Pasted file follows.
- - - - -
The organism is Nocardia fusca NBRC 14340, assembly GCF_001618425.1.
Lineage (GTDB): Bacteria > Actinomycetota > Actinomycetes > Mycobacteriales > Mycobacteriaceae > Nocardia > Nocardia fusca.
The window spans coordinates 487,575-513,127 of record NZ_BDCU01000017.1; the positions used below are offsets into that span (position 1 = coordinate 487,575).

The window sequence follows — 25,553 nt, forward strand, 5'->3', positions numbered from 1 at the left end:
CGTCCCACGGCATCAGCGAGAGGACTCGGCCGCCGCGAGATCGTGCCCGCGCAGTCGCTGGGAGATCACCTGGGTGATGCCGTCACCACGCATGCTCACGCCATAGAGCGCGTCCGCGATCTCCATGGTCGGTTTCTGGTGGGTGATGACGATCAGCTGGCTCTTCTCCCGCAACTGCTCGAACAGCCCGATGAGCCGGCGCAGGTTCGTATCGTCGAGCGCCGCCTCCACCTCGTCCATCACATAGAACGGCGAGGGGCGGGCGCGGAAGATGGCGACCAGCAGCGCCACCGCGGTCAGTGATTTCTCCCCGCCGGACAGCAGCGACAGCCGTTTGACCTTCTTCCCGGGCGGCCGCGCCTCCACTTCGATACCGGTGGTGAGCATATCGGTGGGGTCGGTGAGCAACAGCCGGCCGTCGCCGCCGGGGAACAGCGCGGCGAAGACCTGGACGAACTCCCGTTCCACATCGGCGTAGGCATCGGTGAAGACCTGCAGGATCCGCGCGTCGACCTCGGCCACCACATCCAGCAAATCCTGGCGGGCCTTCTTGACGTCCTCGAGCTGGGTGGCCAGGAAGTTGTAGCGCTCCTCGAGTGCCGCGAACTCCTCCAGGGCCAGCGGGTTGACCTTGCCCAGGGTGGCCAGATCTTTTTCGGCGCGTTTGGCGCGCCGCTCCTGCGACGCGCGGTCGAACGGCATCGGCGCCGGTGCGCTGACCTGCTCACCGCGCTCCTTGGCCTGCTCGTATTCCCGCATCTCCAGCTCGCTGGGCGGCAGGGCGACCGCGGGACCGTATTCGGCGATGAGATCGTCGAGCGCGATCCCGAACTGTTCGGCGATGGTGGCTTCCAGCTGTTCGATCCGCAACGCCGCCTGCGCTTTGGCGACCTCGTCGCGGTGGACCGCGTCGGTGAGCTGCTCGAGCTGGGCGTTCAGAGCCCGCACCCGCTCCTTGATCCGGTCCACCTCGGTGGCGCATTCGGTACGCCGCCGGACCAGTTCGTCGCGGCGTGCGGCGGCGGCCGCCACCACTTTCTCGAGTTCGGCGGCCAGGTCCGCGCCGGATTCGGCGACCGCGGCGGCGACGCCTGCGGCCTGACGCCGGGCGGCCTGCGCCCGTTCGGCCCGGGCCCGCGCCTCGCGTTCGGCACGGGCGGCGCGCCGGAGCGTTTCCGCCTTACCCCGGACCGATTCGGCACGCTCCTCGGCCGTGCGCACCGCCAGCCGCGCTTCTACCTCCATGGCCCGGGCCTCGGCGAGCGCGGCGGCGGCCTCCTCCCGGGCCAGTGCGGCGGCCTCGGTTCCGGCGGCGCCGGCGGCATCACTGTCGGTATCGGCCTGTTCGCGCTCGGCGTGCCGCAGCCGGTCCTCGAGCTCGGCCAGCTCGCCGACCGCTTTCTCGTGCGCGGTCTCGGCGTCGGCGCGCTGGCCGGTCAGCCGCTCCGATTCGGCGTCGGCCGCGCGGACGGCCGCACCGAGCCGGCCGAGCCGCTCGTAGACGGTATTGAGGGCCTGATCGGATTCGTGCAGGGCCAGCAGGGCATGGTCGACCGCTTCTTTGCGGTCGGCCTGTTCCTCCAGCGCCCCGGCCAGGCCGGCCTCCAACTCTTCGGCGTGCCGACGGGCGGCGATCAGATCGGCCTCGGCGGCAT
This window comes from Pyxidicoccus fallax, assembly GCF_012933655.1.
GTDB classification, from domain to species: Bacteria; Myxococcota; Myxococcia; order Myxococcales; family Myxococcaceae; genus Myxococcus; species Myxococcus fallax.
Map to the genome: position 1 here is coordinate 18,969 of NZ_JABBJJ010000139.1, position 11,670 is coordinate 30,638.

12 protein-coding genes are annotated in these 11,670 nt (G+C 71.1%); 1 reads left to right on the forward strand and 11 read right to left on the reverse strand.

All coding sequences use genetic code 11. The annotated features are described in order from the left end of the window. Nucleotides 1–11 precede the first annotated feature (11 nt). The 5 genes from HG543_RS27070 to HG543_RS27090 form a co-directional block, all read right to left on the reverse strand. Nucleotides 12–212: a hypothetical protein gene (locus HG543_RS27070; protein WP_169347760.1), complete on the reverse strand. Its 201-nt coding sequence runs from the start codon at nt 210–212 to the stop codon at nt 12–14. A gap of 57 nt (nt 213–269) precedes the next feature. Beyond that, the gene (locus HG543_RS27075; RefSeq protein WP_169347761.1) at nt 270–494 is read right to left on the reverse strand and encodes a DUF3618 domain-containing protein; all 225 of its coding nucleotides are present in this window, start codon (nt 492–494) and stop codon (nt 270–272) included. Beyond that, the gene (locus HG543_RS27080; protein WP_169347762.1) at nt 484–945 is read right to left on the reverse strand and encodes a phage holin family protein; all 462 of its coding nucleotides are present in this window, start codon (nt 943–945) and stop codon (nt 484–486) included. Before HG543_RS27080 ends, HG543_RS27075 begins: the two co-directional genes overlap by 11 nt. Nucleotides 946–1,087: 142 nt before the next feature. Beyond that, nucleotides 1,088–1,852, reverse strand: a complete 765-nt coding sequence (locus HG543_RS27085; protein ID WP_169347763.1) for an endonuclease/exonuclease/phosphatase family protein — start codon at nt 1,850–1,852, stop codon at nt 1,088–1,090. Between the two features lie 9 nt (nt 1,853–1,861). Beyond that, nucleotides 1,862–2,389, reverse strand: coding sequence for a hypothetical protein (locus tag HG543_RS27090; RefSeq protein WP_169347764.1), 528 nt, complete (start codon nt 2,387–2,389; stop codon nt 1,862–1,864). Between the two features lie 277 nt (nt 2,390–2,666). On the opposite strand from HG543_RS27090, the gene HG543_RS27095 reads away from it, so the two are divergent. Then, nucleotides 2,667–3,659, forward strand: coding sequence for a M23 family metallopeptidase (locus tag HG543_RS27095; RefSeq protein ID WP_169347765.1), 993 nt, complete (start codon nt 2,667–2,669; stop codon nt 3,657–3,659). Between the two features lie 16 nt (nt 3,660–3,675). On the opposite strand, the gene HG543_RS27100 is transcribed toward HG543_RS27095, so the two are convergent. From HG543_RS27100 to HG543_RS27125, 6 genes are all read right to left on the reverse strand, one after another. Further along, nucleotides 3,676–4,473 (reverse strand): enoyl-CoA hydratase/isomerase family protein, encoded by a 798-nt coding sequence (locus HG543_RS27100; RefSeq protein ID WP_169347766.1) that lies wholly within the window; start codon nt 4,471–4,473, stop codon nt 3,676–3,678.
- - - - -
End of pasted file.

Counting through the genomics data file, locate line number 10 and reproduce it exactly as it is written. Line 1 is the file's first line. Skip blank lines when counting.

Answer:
All coding sequences use genetic code 11. The annotated features are described in order from the left end of the window. Nucleotides 1–11 precede the first annotated feature (11 nt). The 5 genes from HG543_RS27070 to HG543_RS27090 form a co-directional block, all read right to left on the reverse strand. Nucleotides 12–212: a hypothetical protein gene (locus HG543_RS27070; protein WP_169347760.1), complete on the reverse strand. Its 201-nt coding sequence runs from the start codon at nt 210–212 to the stop codon at nt 12–14. A gap of 57 nt (nt 213–269) precedes the next feature. Beyond that, the gene (locus HG543_RS27075; RefSeq protein WP_169347761.1) at nt 270–494 is read right to left on the reverse strand and encodes a DUF3618 domain-containing protein; all 225 of its coding nucleotides are present in this window, start codon (nt 492–494) and stop codon (nt 270–272) included. Beyond that, the gene (locus HG543_RS27080; protein WP_169347762.1) at nt 484–945 is read right to left on the reverse strand and encodes a phage holin family protein; all 462 of its coding nucleotides are present in this window, start codon (nt 943–945) and stop codon (nt 484–486) included. Before HG543_RS27080 ends, HG543_RS27075 begins: the two co-directional genes overlap by 11 nt. Nucleotides 946–1,087: 142 nt before the next feature. Beyond that, nucleotides 1,088–1,852, reverse strand: a complete 765-nt coding sequence (locus HG543_RS27085; protein ID WP_169347763.1) for an endonuclease/exonuclease/phosphatase family protein — start codon at nt 1,850–1,852, stop codon at nt 1,088–1,090. Between the two features lie 9 nt (nt 1,853–1,861). Beyond that, nucleotides 1,862–2,389, reverse strand: coding sequence for a hypothetical protein (locus tag HG543_RS27090; RefSeq protein WP_169347764.1), 528 nt, complete (start codon nt 2,387–2,389; stop codon nt 1,862–1,864). Between the two features lie 277 nt (nt 2,390–2,666). On the opposite strand from HG543_RS27090, the gene HG543_RS27095 reads away from it, so the two are divergent. Then, nucleotides 2,667–3,659, forward strand: coding sequence for a M23 family metallopeptidase (locus tag HG543_RS27095; RefSeq protein ID WP_169347765.1), 993 nt, complete (start codon nt 2,667–2,669; stop codon nt 3,657–3,659). Between the two features lie 16 nt (nt 3,660–3,675). On the opposite strand, the gene HG543_RS27100 is transcribed toward HG543_RS27095, so the two are convergent. From HG543_RS27100 to HG543_RS27125, 6 genes are all read right to left on the reverse strand, one after another. Further along, nucleotides 3,676–4,473 (reverse strand): enoyl-CoA hydratase/isomerase family protein, encoded by a 798-nt coding sequence (locus HG543_RS27100; RefSeq protein ID WP_169347766.1) that lies wholly within the window; start codon nt 4,471–4,473, stop codon nt 3,676–3,678.